‘Build Back Better’ funds could go to Kansas City’s vulnerable citizens

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KANSAS CITY, Mo. — Workers who care for some of Kansas City’s most vulnerable citizens hope desperately needed funding comes from President Joe Biden’s Build Back Better Act.

The nonprofit Life Unlimited is funded by the state of Missouri and matched federally through Medicaid.
It provides long-term in-home care and services to more than 1,000 adults living with disabilities in the Kansas City area. It’s the largest provider in the area.

But, CEO Julie Edlund says these programs have long been underfunded.

“There are 15,000 direct support professionals across the state of Missouri who support people with disabilities,” Edlund said. “Over 50% of those receive public assistance to meet their daily needs, and one in four live below the federal poverty level.”

Edlund said she’s currently down 55 staffers, nearly one-sixth of what would be her total workforce.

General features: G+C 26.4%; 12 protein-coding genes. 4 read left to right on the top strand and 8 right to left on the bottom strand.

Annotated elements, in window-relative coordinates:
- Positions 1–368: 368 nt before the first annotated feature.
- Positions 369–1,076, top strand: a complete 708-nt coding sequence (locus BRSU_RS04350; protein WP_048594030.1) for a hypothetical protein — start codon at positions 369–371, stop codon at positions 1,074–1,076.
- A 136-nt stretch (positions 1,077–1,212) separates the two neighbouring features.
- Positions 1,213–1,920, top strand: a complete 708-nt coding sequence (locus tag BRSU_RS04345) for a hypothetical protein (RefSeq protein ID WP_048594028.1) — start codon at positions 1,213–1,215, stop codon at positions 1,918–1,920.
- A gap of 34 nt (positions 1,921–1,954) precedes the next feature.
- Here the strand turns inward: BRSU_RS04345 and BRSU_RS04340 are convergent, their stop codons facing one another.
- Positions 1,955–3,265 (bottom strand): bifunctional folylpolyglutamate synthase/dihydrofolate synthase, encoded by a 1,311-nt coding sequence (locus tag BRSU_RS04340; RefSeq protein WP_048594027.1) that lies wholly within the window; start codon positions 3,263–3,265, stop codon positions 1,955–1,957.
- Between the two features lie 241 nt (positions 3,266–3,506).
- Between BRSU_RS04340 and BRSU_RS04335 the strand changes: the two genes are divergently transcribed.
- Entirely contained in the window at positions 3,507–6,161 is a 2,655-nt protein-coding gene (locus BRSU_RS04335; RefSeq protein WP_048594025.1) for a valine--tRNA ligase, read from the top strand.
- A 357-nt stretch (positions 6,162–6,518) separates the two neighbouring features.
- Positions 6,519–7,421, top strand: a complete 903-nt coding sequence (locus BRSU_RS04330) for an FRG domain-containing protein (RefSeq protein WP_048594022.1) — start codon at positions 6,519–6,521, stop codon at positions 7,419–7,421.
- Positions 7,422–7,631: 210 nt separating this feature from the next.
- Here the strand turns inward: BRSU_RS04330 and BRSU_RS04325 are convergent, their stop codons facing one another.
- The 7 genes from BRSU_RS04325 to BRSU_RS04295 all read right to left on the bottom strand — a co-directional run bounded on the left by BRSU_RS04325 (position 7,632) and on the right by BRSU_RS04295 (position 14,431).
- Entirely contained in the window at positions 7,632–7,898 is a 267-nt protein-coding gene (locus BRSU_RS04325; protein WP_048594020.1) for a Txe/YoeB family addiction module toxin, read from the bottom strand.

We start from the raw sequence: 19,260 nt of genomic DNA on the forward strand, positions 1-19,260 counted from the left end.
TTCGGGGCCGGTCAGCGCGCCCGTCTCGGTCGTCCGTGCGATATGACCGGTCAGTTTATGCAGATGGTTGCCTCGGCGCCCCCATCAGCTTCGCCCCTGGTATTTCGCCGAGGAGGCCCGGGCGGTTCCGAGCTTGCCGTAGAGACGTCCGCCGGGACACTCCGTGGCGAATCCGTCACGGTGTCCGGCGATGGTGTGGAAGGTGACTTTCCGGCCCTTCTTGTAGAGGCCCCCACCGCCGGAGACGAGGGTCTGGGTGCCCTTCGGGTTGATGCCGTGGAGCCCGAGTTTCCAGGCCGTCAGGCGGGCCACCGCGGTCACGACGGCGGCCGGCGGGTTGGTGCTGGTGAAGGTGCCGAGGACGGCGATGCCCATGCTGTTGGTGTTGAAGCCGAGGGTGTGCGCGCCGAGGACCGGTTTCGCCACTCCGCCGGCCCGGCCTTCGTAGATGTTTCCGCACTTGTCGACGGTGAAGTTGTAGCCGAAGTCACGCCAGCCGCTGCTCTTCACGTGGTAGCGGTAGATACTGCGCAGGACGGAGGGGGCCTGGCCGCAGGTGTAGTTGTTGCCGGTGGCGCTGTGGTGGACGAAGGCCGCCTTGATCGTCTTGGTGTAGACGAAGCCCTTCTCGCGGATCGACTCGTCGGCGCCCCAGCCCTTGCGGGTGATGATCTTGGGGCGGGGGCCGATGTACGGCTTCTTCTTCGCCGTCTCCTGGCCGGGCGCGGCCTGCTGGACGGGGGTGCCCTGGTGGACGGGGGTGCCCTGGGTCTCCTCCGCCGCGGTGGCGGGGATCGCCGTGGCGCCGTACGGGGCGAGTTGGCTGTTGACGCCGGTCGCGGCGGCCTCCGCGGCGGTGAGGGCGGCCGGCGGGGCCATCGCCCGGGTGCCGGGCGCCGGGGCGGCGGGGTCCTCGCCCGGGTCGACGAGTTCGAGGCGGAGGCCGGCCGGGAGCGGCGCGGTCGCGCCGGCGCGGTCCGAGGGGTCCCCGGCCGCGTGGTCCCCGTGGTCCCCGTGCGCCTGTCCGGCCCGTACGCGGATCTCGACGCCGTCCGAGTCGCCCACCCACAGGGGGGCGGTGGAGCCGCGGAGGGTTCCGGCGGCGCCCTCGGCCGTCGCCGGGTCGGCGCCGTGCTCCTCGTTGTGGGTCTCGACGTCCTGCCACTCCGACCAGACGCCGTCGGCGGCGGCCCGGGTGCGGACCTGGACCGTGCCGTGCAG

Employees are working 80-to-100-hour weeks to make up for it, all for $12 an hour.

The result is a rotating door of people caring for people like 85-year-old, Marvin.

“The work is very rewarding, emotionally,” said team supervisor and healthcare coordinator Kim Boden. “I feel like I have a purpose, and I come to work every day to serve.”

Boden works with Marvin every day.

“These folks deserve the best care that we can give, but we can’t give it to them if we’re burnt out,” Boden said.

With the lack of funding, Edlund says some people with disabilities can’t even get into housing and sit in limbo on waitlists. She hopes help could be on the way.

Biden’s Build Back Better Act includes $150 billion toward Medicaid Home and Community-Based Services, HCBS, and for better wages to address the staffing shortage.

“That will put in significant money, federal dollars, in to match each state, so that we can increase the wages for our direct support workers,” Edlund said. “And if that’s not done, there’s no way we can continue providing services.”

If passed, Edlund said Life Unlimited will receive an eight percent funding increase in the short-term and six percent after that.

According to reports, a vote in the House could come as soon as this week.

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